For every minute without CPR, survival from cardiac arrest decreases by 7 to 10 percent. When bystander CPR is provided, the decrease in survival is 3 to 4 percent per minute, according to the National Institutes of Health.

Headshot of Dismas Abelman, emergency and mission continuity coordinator at UC San Diego
Dismas Abelman, emergency and mission continuity manager, UC San Diego

Dismas Abelman, a retired battalion chief from the Solana Beach Fire Department, is the emergency and mission continuity manager at UC San Diego. Abelman has worked within emergency services for more than 30 years and has performed lifesaving CPR to people in the field. Abelman emphasized that having trained people act in the minutes it takes for first responders to arrive can save lives.

“The amount of time it takes to call 911 and have dispatchers deploy the fire department and the ambulance, can be anywhere from three minutes onward, and that’s pretty good in San Diego traffic,” said Abelman.

It is increasingly important to step in when the need arises, which helps when bystanders are trained to do so, said Abelman.

Hands-only CPR

Hands-only CPR involves chest compressions at a push rate of 100 to 120 compressions per minute into the patient’s central chest area, along the nipple line. Hands-only CPR is a game-changer.

“People find hands-only CPR much more accessible because it eliminates the worry of having to do mouth-to-mouth or having a mask,” said Abelman. “It’s also much easier to teach and doesn’t require the four-hour certification process that past training required.”

He said that providing CPR is a very emotional, but worthwhile experience.

“I can’t begin to describe how amazing it feels knowing you have had a positive impact on someone’s life in a time of need. Helping someone in that time is very gratifying,” said Abelman.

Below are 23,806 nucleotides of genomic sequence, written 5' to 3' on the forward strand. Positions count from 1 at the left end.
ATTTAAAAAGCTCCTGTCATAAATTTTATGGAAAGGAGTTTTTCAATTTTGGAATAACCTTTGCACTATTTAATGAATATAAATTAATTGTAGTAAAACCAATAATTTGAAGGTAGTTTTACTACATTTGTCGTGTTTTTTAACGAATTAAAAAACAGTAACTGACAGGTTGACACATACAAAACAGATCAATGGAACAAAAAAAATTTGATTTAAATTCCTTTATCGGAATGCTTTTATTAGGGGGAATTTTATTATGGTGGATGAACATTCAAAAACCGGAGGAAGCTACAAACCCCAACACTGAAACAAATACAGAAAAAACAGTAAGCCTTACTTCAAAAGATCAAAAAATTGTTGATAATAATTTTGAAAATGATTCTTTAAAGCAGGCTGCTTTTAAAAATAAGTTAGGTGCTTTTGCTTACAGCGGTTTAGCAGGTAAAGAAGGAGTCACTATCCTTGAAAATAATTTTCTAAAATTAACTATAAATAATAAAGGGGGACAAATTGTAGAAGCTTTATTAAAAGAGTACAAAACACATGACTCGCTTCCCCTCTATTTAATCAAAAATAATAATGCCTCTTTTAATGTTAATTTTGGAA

The UC San Diego Environment, Health and Safety department provides 10 to 12 training sessions a year, including training through The Great Shakeout, an event in collaboration with the UC San Diego Police Department, Project Heart Beat and the County of San Diego.

Mark Greenberg, M.D., a pediatric anesthesiologist at UC San Diego Health and professor of anesthesiology and pediatrics at UC San Diego School of Medicine, and his research team members have created the free Rescue Me CPR! app — a potentially lifesaving tool that provides step-by-step prompts to perfrom CPR.

The American Red Cross has information about hands-only CPR including tips on learning and insights on how to save a life.

Julia Goebel, M.P.H., PAD program associate during a hands-only CPR training.
Julia Goebel, M.P.H., PAD program associate during a hands-only CPR training. 

Additional CPR resources are available through the City of San Diego and County of San Diego project, PulsePoint, a mobile app that alerts CPR-trained bystanders if someone nearby is having a sudden cardiac arrest that may require CPR; and the nationally recognized AED-centric program, Project Heart Beat.

A hands-only CPR training will be held for the UC San Diego community at 10:30 a.m. on Feb. 26 at the Academic Lawn between the Pharmaceutical Sciences Building and Israni Biomedical Research Facility. This training will be provided by Project Heart Beat and UC San Diego Environment, Health and Safety, and is open to faculty, staff, students and academics. Students can register online for school credit. In case of inclement weather, please visit the Revive and Survive San Diego website for an updated location information.